University of California Riverside reports:
Light-capturing proteins illuminate Earth of billions of years ago.
Scientists have reconstructed what life was like for some of Earth’s earliest organisms by using light-capturing proteins in living microbes. These endeavors could help us recognize signs of alien life on other planets, whose atmospheres may more closely resemble our early, pre-oxygen planet.
The earliest living things on Earth, which included bacteria and single-celled organisms called archaea, inhabited a primarily oceanic planet without an ozone layer to protect them from the sun’s radiation. These microbes evolved rhodopsins, proteins with the ability to turn sunlight into energy, and used them to power cellular processes.
“On early Earth, energy may have been very scarce. Bacteria and archaea figured out how to use the plentiful energy from the sun without the complex biomolecules required for photosynthesis,” said Edward Schwieterman, a University of California, Riverside astrobiologist and co-author of a study describing the research.
Rhodopsins are related to rods and cones in human eyes that enable us to distinguish between light and dark and see colors. They are also widely distributed among modern organisms and environments such as saltern ponds, which present a rainbow of vibrant colors.
Using a type of artificial intelligence called machine learning, the team of scientists analyzed rhodopsin protein sequences from all over the world and tracked how they evolved over time. Then, they created a type of family tree that allowed them to reconstruct rhodopsins from 2.5 to 4 billion years ago, and the conditions that they likely faced.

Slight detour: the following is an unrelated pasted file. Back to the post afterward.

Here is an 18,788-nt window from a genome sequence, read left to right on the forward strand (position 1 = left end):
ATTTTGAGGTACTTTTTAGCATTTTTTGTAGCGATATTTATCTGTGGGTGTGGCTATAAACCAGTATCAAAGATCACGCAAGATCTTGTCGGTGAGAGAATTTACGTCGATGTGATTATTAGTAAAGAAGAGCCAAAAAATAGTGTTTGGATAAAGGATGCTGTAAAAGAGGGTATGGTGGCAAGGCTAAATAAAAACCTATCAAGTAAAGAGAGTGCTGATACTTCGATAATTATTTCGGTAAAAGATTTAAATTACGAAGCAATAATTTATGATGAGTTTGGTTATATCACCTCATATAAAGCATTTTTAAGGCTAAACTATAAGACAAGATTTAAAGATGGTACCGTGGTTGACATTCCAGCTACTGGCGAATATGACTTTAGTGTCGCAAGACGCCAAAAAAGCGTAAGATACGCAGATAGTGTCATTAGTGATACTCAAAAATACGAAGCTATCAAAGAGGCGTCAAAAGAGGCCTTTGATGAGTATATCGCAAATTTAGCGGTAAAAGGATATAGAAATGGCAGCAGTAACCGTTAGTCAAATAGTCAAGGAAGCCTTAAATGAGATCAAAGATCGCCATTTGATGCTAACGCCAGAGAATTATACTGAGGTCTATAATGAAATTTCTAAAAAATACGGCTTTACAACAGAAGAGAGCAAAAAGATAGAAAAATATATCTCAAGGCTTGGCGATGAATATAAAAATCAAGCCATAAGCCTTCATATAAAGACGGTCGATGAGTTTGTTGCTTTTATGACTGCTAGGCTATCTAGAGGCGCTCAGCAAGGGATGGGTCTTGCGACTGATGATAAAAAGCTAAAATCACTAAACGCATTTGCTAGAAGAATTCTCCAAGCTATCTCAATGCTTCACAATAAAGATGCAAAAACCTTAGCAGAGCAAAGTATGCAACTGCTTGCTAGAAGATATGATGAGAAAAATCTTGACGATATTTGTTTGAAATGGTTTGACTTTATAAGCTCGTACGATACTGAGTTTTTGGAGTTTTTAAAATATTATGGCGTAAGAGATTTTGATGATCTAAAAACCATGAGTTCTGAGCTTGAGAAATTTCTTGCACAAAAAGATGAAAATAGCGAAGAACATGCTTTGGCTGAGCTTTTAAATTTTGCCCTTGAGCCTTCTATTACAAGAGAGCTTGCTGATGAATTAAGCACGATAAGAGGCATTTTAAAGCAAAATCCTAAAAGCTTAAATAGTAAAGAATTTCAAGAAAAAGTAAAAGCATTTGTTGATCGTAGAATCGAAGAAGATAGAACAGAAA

“Life as we know it is as much an expression of the conditions on our planet as it is of life itself. We resurrected ancient DNA sequences of one molecule, and it allowed us to link to the biology and environment of the past,” said University of Wisconsin-Madison astrobiologist and study lead Betul Kacar.
Since ancient Earth did not yet have the benefit of an ozone layer, the research team theorizes that billions-of-years-old microbes lived many meters down in the water column to shield themselves from intense UVB radiation at the surface.
Blue and green light best penetrates water, so it is likely that the earliest rhodopsins primarily absorbed these colors. “This could be the best combination of being shielded and still being able to absorb light for energy,” Schwieterman said.
After the Great Oxidation Event, more than 2 billion years ago, Earth’s atmosphere began to experience a rise in the amount of oxygen. With additional oxygen and ozone in the atmosphere, rhodopsins evolved to absorb additional colors of light.
Rhodopsins today are able to absorb colors of light that chlorophyll pigments in plants cannot. Though they represent completely unrelated and independent light capture mechanisms, they absorb complementary areas of the spectrum.
“This suggests co-evolution, in that one group of organisms is exploiting light not absorbed by the other,” Schwieterman said. “This could have been because rhodopsins developed first and screened out the green light, so chlorophylls later developed to absorb the rest. Or it could have happened the other way around.”
“Early Earth is an alien environment compared to our world today. Understanding how organisms here have changed with time and in different environments is going to teach us crucial things about how to search for and recognize life elsewhere,” Schwieterman said.
Full article at SciTech Daily.
The researchers calmly state: “These microbes evolved rhodopsins, proteins with the ability to turn sunlight into energy, and used them to power cellular processes.” How could unguided natural processes produce a complex, functional protein consisting of a specific sequence of 348 amino acids? The probabilistic resources of the entire universe render impossible the production of a single protein with only 150 amino acids in a specified sequence by chance. See Signature in the Cell, by Stephen Meyer.